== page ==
One other serious danger in our environment is the issue of counterfeit and expired drugs. This is a major threat to curative medical care, especially in rural communities [28
]. The condition is made worse by the fact that the control and sale of almost all drugs are lacking. Therefore, there is availability and increased use of these counterfeits and expired drugs among the people, and pregnant women are not spared. This is very rampant in many rural settings, and with the twin problems of poverty and poor level of education, this could be a source of many unresolved medical conditions during pregnancy. The implication would be the potential harmful effect on the fetus. Therefore, there is need to put in place measures to either control or ban the sale of drugs by unauthorized persons other than professionals. Efforts must also be made to make sure that drugs/medicines are only available to individuals on prescription from a physician following a consultation.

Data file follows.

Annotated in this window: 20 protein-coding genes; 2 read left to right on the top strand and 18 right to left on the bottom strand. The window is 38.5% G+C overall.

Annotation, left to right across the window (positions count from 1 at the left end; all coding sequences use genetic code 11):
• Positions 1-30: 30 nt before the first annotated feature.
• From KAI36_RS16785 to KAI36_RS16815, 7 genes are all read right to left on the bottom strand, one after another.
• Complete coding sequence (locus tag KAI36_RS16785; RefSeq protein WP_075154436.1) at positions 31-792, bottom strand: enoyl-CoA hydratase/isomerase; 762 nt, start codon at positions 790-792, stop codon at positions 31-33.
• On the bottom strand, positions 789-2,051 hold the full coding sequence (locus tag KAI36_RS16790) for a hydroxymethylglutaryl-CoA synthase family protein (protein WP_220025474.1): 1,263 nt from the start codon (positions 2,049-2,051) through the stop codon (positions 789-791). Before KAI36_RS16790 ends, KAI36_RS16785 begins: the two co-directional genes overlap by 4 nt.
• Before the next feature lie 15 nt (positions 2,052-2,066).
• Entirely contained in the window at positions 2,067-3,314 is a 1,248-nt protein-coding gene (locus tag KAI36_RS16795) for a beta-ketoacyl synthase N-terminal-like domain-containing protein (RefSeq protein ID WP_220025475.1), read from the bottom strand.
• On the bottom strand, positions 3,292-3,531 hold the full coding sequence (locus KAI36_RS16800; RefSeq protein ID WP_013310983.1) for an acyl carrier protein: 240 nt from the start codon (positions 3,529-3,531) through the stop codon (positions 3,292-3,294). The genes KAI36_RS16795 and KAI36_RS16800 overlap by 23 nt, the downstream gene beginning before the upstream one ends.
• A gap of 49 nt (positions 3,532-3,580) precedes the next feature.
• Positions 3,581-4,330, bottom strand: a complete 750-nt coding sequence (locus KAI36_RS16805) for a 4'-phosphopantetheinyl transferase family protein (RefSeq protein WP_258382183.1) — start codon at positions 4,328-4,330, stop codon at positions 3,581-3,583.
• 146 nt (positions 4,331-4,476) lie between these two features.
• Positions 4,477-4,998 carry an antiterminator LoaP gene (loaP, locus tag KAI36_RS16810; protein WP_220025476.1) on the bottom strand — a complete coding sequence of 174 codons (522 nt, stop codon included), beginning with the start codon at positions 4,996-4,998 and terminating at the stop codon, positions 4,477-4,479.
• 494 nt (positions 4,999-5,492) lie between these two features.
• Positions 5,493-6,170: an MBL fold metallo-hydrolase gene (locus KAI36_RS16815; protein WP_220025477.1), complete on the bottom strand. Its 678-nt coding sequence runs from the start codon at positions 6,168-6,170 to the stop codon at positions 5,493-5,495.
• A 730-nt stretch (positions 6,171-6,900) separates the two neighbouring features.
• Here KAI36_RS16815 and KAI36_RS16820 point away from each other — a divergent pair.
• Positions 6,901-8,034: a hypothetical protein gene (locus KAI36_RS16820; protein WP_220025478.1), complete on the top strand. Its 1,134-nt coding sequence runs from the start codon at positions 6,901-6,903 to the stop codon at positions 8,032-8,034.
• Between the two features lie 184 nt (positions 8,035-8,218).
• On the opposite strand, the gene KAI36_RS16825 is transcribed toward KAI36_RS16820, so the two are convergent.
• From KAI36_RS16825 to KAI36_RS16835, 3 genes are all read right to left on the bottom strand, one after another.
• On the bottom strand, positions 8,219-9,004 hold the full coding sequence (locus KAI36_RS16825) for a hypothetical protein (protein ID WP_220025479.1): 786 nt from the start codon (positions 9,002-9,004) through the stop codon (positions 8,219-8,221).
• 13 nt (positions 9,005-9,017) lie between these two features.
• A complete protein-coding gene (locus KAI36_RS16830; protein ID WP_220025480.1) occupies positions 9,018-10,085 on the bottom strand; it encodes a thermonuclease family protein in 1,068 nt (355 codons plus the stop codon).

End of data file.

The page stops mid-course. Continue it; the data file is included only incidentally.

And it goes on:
Interestingly, the findings of this study also revealed that pregnant women in our environment do not indulge in a more potent-habit forming substances. This is clearly demonstrated in this study as it has shown that no pregnant woman smoked cigarette/tobacco or used any other potent substances, such Indian hemp cocaine or heroin. Several reasons may have contributed to this. First, these substances except tobacco, cigarette and Indian Hemp to a large extent are foreign to the environment and the knowledge of their usefulness, if any is limited. Although it is important to emphasize that the non use of these substances does not mean that they are not available. Secondly, the cost of obtaining them may be very high and affordability may also influence their usage. Finally, the custom, which restricts women from using certain substances, even in times of ill-health, may have also contributed to their non use. The major constraints in this study are the difficulty in determining the outcome of these substances on both the mothers and fetus. Also being a self-report, the disclosure of information concerning the practice of self-medication may be biased. This study involves only the pregnant women who indulged in self-medication, not necessarily because of sickness, but due to physiological changes associated with pregnancy. Therefore, the perceived benefits leading to their continued use may be exaggerated. There is also the problem of itemizing and translating the various types of herbs into a common language that may easily be understood. This is an isolated hospital-based study; therefore, the results cannot be generalized. Finally, an instrument adapted from a modified form of 117-item self-report questionnaire based on the World Health organization guidelines for students’ substance-use surveys was used in the assessment; therefore introducing substances like ‘our traditional herbs’ not originally captured in the questionnaire can affect its validity and reliability.